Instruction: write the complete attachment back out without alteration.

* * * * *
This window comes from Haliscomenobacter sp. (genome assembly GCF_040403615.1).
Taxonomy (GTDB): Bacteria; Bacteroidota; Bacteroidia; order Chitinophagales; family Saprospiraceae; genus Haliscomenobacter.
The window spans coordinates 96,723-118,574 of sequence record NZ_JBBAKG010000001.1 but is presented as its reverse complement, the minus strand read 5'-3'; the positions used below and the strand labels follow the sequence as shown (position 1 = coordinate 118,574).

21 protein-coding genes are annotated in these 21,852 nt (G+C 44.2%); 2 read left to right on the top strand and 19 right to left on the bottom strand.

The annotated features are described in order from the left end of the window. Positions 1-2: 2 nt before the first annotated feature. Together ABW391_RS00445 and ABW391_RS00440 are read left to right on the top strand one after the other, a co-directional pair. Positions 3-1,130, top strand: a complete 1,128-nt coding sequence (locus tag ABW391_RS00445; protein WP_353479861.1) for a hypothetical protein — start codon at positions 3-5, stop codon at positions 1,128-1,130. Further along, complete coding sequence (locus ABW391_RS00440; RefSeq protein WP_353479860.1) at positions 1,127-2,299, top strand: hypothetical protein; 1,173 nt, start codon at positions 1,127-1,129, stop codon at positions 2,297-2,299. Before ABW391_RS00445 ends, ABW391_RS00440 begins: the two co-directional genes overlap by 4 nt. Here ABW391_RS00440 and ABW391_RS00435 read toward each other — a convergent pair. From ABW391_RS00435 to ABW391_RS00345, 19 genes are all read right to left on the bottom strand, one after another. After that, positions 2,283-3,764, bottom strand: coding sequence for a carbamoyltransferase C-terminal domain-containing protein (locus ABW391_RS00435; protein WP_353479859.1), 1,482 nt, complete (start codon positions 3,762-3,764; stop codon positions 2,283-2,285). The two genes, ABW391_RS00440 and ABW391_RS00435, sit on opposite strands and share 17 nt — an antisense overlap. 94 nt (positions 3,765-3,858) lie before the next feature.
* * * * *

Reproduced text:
This window comes from Haliscomenobacter sp. (genome assembly GCF_040403615.1).
Taxonomy (GTDB): Bacteria; Bacteroidota; Bacteroidia; order Chitinophagales; family Saprospiraceae; genus Haliscomenobacter.
The window spans coordinates 96,723-118,574 of sequence record NZ_JBBAKG010000001.1 but is presented as its reverse complement, the minus strand read 5'-3'; the positions used below and the strand labels follow the sequence as shown (position 1 = coordinate 118,574).

21 protein-coding genes are annotated in these 21,852 nt (G+C 44.2%); 2 read left to right on the top strand and 19 right to left on the bottom strand.

The annotated features are described in order from the left end of the window. Positions 1-2: 2 nt before the first annotated feature. Together ABW391_RS00445 and ABW391_RS00440 are read left to right on the top strand one after the other, a co-directional pair. Positions 3-1,130, top strand: a complete 1,128-nt coding sequence (locus tag ABW391_RS00445; protein WP_353479861.1) for a hypothetical protein — start codon at positions 3-5, stop codon at positions 1,128-1,130. Further along, complete coding sequence (locus ABW391_RS00440; RefSeq protein WP_353479860.1) at positions 1,127-2,299, top strand: hypothetical protein; 1,173 nt, start codon at positions 1,127-1,129, stop codon at positions 2,297-2,299. Before ABW391_RS00445 ends, ABW391_RS00440 begins: the two co-directional genes overlap by 4 nt. Here ABW391_RS00440 and ABW391_RS00435 read toward each other — a convergent pair. From ABW391_RS00435 to ABW391_RS00345, 19 genes are all read right to left on the bottom strand, one after another. After that, positions 2,283-3,764, bottom strand: coding sequence for a carbamoyltransferase C-terminal domain-containing protein (locus ABW391_RS00435; protein WP_353479859.1), 1,482 nt, complete (start codon positions 3,762-3,764; stop codon positions 2,283-2,285). The two genes, ABW391_RS00440 and ABW391_RS00435, sit on opposite strands and share 17 nt — an antisense overlap. 94 nt (positions 3,765-3,858) lie before the next feature.